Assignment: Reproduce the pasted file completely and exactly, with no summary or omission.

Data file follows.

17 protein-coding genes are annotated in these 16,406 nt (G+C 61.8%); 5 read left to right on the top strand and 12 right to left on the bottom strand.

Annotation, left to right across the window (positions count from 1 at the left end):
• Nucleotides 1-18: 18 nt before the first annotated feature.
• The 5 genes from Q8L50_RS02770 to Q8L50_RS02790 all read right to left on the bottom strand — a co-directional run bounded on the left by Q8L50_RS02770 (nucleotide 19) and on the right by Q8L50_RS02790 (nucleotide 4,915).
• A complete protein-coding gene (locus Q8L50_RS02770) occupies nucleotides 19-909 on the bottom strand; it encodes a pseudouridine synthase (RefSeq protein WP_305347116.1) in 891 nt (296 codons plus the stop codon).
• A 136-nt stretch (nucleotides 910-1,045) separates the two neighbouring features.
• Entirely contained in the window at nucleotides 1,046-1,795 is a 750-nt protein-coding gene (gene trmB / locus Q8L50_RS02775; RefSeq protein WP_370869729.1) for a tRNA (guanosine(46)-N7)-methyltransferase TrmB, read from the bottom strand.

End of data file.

17 protein-coding genes are annotated in these 16,406 nt (G+C 61.8%); 5 read left to right on the top strand and 12 right to left on the bottom strand.

Annotation, left to right across the window (positions count from 1 at the left end):
• Nucleotides 1-18: 18 nt before the first annotated feature.
• The 5 genes from Q8L50_RS02770 to Q8L50_RS02790 all read right to left on the bottom strand — a co-directional run bounded on the left by Q8L50_RS02770 (nucleotide 19) and on the right by Q8L50_RS02790 (nucleotide 4,915).
• A complete protein-coding gene (locus Q8L50_RS02770) occupies nucleotides 19-909 on the bottom strand; it encodes a pseudouridine synthase (RefSeq protein WP_305347116.1) in 891 nt (296 codons plus the stop codon).
• A 136-nt stretch (nucleotides 910-1,045) separates the two neighbouring features.
• Entirely contained in the window at nucleotides 1,046-1,795 is a 750-nt protein-coding gene (gene trmB / locus Q8L50_RS02775; RefSeq protein WP_370869729.1) for a tRNA (guanosine(46)-N7)-methyltransferase TrmB, read from the bottom strand.